Colleges and universities will now be required to allow cross-examination of the complaining and responding parties, as well as any witnesses, during a live hearing led by institution officials. Cross-examination will be conducted by advisers for parties, including legal counsel, but not the parties themselves.
Colleges are only obligated to respond to reports of sexual harassment that occurred off-campus if the location is in use by an officially recognized student or institution organization, such as recognized fraternity or sorority housing or athletic housing.
Colleges will be able to determine whether to use a “preponderance of the evidence” or “clear and convincing” standard as a burden of proof and must use the same standard for all complaints, no matter if they involve student or faculty misconduct.
Stalking, domestic violence and dating violence are now officially considered examples of sexual harassment under Title IX.
The definition of sexual harassment is more narrow than previous guidance. It is defined as “any unwelcome conduct that a reasonable person would find so severe, pervasive and objectively offensive that it denies a person equal educational access.” Reports of sexual assault, dating violence, domestic violence and stalking do not need to meet the description of “severe, pervasive and objectively offensive.”
Colleges are not obligated to handle complaints of sexual harassment that occurs outside the United States. This means any harassment or assault that happens in American education programs abroad would not be covered by Title IX, but the new regulations say institutions “remain free” to apply misconduct policies for programs abroad if they so choose.
If a Title IX coordinator receives multiple informal complaints of harassment against a single respondent, they will not be required to begin a formal complaint process. The department changed this requirement from the proposed rule, which sought to obligate Title IX coordinators to take action after receiving multiple informal reports against the same person.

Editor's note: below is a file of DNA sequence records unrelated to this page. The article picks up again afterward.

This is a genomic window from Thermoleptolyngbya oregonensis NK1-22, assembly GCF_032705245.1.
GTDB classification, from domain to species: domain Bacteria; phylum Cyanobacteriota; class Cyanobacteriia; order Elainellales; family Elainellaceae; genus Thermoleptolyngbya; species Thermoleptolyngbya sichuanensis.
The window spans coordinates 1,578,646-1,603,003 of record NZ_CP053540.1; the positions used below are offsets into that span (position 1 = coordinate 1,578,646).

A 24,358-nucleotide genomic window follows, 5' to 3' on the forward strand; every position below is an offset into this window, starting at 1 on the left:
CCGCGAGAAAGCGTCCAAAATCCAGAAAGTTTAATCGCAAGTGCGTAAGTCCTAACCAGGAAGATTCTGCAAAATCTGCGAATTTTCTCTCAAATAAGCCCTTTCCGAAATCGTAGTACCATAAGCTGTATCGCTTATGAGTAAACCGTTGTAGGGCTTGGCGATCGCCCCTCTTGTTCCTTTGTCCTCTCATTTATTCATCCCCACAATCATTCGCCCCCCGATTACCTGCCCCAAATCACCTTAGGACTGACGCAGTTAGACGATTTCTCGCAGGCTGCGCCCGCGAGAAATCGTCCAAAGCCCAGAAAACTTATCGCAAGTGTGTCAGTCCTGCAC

Colleges can no longer use a “single investigator model,” which has one official tasked with investigating, adjudicating and issuing disciplinary sanctions against respondents. The regulations instead require three separate officials to work through separate pieces of a single Title IX complaint process: a Title IX coordinator, who receives reports of sexual misconduct; an investigator, to gather facts and interview parties and witnesses; and a decision maker, to determine sanctions and remedies for parties.
Colleges must train all personnel involved in the Title IX process and publish training materials on their websites. Training must involve review of the new rule’s definition of sexual harassment and the scope of the application of Title IX to college programs and activities, how to conduct a formal or informal process, and how to “serve impartially,” including avoidance of “prejudgment of the facts at issue, conflicts of interest, and bias.”
Title IX processes may be conducted virtually, and staff must be trained on relevant technology to conduct remote investigations and hearings. Live hearings will be recorded, by transcript or audiovisually, and will be made available to parties and maintained in college records for at least seven years.